5 Underrated Uses of Infographics - dummies

5 Underrated Uses of Infographics

By Justin Beegel, MBA, The Infographic World Team

The world of infographics is changing so quickly that it’s imperative to stay on top of new developments in the content, use, design, and technology that drives them. Whether you’re creating infographics for one client or many, for profit or an altruistic cause, you always want to stay true to the infographic’s ultimate aim: Make a complex idea simple and use attractive design to present a clear message.

Viral topics for infographics

The exciting possibility always exists for an infographic to go viral. To date, many of the graphics that have swept the web originated from a newspaper, an online news site, or a blog.

Well, what if you jumped right around the middle man? The days of artists and writers relying on a certain publication or periodical to present content are done. And that’s not necessarily a bad thing.

With an established publication, the goal is mass distribution of content that appeals to a general audience. Working on your own, you can target your work however you like — which can potentially free you up to jump on topics that you know will intrigue readers.

In the most recent Winter Olympics, slopestyle skiing emerged as the hottest new sport, with various tricks to challenge the athletes and amaze the audience. An infographic breaking down the tricks would have undoubtedly gone viral during the Olympic season. You should be prepared to seize on topics like this.

It’s probably a more practical way to get published these days than waiting for an editor to say “yes.” It just takes one reader, sparked by your information, to forward your infographic and light a blaze of interest.

Social media for infographics

Remember the importance of making your infographics easy to share on social media. Going forward, social media could be your main calling card as an infographic designer.

Consider Facebook, with its wide and deep top banner. That banner could be a magnificent stage for an infographic. We’ve seen infographics in use as wedding information pages and résumé. With a bit of research and a little art, you could create a platform for you, your cause, or your business and then use that Facebook banner to share it with all your contacts.

Of course, Facebook also makes sharing content easy, so if one of your readers likes your stuff, he can pass it along with a click of the mouse.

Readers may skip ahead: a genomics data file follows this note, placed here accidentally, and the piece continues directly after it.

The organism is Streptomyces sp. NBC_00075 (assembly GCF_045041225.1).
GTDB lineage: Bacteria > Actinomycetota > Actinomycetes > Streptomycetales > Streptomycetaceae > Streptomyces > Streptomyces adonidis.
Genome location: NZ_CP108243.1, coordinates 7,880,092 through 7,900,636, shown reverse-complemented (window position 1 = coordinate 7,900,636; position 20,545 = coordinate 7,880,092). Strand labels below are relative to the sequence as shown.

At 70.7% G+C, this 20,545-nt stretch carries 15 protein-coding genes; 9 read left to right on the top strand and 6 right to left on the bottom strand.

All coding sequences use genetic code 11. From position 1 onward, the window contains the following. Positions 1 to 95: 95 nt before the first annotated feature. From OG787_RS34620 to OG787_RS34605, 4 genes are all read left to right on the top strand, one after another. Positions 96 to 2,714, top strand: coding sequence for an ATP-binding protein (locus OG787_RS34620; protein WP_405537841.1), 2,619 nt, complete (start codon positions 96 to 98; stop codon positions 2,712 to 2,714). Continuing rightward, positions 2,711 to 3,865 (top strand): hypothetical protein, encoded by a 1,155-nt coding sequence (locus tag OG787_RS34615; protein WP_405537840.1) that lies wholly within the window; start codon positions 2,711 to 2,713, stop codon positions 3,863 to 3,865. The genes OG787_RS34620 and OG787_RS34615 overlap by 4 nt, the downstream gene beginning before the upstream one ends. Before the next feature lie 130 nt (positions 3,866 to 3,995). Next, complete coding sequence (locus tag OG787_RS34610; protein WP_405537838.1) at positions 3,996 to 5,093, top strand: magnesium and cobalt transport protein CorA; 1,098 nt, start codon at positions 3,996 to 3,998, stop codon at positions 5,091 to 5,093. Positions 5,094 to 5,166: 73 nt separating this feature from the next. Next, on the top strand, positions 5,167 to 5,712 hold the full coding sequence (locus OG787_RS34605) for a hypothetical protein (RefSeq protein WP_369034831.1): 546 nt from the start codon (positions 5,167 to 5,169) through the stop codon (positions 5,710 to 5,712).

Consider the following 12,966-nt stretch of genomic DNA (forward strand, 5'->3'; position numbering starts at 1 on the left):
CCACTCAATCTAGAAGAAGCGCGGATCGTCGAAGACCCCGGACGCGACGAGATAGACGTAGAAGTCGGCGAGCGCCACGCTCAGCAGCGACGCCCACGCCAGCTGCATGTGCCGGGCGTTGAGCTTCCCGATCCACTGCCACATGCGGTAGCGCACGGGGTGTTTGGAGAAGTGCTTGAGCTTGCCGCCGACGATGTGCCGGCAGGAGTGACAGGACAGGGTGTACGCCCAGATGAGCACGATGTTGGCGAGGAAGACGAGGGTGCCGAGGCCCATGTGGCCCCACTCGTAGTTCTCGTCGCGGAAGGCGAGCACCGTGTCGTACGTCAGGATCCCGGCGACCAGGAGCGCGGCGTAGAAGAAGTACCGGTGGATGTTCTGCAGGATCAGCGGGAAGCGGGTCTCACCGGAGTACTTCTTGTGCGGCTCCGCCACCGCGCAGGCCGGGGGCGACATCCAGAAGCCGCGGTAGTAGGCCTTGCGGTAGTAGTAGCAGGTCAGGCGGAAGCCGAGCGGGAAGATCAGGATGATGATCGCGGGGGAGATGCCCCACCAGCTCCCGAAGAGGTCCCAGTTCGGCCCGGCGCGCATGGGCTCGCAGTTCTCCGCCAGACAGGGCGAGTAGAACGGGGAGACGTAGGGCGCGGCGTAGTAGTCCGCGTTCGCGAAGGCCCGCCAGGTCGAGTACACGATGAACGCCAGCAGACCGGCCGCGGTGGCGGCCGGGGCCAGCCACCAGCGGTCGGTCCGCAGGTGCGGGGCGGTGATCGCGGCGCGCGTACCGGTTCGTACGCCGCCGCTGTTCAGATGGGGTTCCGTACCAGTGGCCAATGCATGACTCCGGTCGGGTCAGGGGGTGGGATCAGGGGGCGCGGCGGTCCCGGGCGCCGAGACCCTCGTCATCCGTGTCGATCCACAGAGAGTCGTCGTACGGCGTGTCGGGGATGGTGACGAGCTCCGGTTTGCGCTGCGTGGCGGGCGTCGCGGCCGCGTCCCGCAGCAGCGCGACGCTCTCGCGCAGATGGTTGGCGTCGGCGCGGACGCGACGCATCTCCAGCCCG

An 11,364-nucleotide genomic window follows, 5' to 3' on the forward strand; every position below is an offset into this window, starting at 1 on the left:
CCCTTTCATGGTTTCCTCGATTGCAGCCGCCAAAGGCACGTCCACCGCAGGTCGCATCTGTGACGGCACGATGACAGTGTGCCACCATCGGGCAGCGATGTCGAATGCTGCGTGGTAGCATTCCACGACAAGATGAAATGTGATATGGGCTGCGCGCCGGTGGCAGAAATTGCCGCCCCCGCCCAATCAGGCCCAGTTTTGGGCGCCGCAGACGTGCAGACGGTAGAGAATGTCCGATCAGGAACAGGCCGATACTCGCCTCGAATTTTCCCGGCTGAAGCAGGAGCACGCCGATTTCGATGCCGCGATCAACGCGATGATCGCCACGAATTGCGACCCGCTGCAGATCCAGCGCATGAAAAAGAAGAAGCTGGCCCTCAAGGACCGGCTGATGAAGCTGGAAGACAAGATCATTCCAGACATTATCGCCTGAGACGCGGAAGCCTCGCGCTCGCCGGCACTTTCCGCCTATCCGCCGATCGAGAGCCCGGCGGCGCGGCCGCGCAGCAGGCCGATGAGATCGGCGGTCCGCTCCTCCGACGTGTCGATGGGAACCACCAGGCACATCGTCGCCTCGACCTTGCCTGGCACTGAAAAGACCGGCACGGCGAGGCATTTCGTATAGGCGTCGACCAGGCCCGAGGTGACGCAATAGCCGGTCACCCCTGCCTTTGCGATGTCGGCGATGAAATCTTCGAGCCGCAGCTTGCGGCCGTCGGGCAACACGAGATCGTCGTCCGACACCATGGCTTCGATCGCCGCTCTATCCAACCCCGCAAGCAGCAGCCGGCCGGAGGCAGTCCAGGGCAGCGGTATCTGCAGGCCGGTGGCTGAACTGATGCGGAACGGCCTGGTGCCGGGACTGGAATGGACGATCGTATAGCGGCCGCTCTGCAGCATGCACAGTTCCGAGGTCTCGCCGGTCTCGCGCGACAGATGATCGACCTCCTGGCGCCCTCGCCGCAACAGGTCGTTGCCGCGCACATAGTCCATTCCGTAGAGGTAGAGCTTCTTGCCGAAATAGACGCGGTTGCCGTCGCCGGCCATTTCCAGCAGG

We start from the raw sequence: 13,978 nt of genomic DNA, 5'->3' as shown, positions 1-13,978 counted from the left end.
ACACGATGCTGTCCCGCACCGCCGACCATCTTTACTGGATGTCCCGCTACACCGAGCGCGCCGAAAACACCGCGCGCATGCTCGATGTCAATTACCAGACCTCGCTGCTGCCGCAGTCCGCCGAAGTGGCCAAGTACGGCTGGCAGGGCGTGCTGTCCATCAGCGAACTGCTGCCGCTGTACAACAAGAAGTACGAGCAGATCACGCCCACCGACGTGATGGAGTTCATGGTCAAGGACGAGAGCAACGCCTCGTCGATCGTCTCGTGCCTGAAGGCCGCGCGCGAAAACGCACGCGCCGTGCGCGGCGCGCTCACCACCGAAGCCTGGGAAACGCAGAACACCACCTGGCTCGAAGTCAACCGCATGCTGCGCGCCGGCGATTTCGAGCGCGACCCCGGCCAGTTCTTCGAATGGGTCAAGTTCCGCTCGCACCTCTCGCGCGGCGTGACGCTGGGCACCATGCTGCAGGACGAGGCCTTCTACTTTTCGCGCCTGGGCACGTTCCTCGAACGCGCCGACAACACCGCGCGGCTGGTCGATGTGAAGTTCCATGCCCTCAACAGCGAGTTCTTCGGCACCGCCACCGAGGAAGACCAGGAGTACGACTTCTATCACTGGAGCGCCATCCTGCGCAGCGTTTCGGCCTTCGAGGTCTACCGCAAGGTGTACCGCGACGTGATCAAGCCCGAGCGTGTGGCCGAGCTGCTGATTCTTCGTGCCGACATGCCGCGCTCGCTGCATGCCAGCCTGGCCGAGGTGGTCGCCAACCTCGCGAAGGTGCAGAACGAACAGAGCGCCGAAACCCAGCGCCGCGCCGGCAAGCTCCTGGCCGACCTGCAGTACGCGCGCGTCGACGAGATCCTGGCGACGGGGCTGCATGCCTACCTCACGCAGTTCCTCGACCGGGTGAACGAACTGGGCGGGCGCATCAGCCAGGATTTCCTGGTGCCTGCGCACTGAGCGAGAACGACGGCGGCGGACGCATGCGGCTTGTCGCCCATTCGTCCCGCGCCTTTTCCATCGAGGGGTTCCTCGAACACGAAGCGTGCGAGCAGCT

Immersive interactive graphics

Virtual-reality graphics and educational tools have been around for a while. Technology is improving all the time, allowing readers to feel truly immersed in their experience.

Video games have been the first frontier of virtual-reality graphics. Going forward, some of the technology that has brought virtual-reality video games tantalizingly close to consumers will undoubtedly bring infographics to new dimensions.

Whether the graphics are meant for education or entertainment, the possibilities are exciting.

Naturally, this type of technology will come with a steep learning curve, and will probably be cost-prohibitive for many designers — but there was a time people said that about personal computers. Stay tuned.

Print media for infographics

Print isn’t dead, but it’s certainly troubled. Going forward, the best way for any media entity to survive will be to strengthen the ties between print, online, and even augmented-reality content.

Think about one potential scenario. Imagine that you’ve won an assignment from a national news magazine to depict current Army training strategies. You design a stunning, well-researched piece that takes up a full page in the magazine. Nicely done.

But that’s not enough for the new media landscape. You will probably be asked to create a web version of the graphic, too. Perhaps that version will add a few interactive features, like a scroll bar that lets the reader travel back in time to read about military training in the past. Maybe there’s embedded data that provides information about the military experience in nations around the world. Again, nice work.

The media company benefits by linking its content in one form to all the other forms, enhancing readers’ experience and enticing them to come back for more. Pretty exciting stuff.

Presentation tools for infographics

Have you ever sat through a year-end sales report from an executive who droned on and on without a single break, churning out number after number without a single visual cue?

Most people have been there, but infographics can — and should — play an increasing role in making presentations like that a relic.

First of all, even the driest oral presentation can usually benefit from graphic aids. For example, a bar graph showing a company’s sales figures for the past five years is way more effective than a mere recitation of numbers.

Secondly, it’s not too hard to actually put graphics to work in your presentation. Say you’re using presentation software (PowerPoint or Keynote) to illustrate those sales figures. As you’re standing in front of your audience presenting your report, why not show the bars of that graph one at a time, with a new year’s information in each slide? Each portion of the presentation is a piece of the overall infographic.

Using basic office presentation software is never effective if it’s used simply as a text-driven recitation of fact. Integrating infographics is an effective way to capture your audience’s attention, and the applications are endless in business, technology, education, and more.